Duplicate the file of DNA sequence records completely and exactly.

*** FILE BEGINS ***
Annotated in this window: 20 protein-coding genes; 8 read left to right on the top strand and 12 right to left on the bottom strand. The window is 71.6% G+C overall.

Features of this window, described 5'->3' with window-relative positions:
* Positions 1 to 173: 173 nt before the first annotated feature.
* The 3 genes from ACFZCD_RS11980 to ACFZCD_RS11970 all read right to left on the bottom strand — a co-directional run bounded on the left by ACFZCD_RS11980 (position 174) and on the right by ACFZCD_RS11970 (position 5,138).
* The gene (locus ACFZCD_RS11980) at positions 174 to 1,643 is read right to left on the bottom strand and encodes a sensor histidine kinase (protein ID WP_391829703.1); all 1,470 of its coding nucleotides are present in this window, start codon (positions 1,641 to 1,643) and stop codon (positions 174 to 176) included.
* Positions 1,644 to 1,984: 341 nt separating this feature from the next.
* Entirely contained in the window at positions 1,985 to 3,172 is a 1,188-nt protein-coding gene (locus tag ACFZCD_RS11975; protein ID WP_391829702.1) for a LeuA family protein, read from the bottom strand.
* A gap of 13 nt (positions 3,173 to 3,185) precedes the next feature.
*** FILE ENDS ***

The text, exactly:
Annotated in this window: 20 protein-coding genes; 8 read left to right on the top strand and 12 right to left on the bottom strand. The window is 71.6% G+C overall.

Features of this window, described 5'->3' with window-relative positions:
* Positions 1 to 173: 173 nt before the first annotated feature.
* The 3 genes from ACFZCD_RS11980 to ACFZCD_RS11970 all read right to left on the bottom strand — a co-directional run bounded on the left by ACFZCD_RS11980 (position 174) and on the right by ACFZCD_RS11970 (position 5,138).
* The gene (locus ACFZCD_RS11980) at positions 174 to 1,643 is read right to left on the bottom strand and encodes a sensor histidine kinase (protein ID WP_391829703.1); all 1,470 of its coding nucleotides are present in this window, start codon (positions 1,641 to 1,643) and stop codon (positions 174 to 176) included.
* Positions 1,644 to 1,984: 341 nt separating this feature from the next.
* Entirely contained in the window at positions 1,985 to 3,172 is a 1,188-nt protein-coding gene (locus tag ACFZCD_RS11975; protein ID WP_391829702.1) for a LeuA family protein, read from the bottom strand.
* A gap of 13 nt (positions 3,173 to 3,185) precedes the next feature.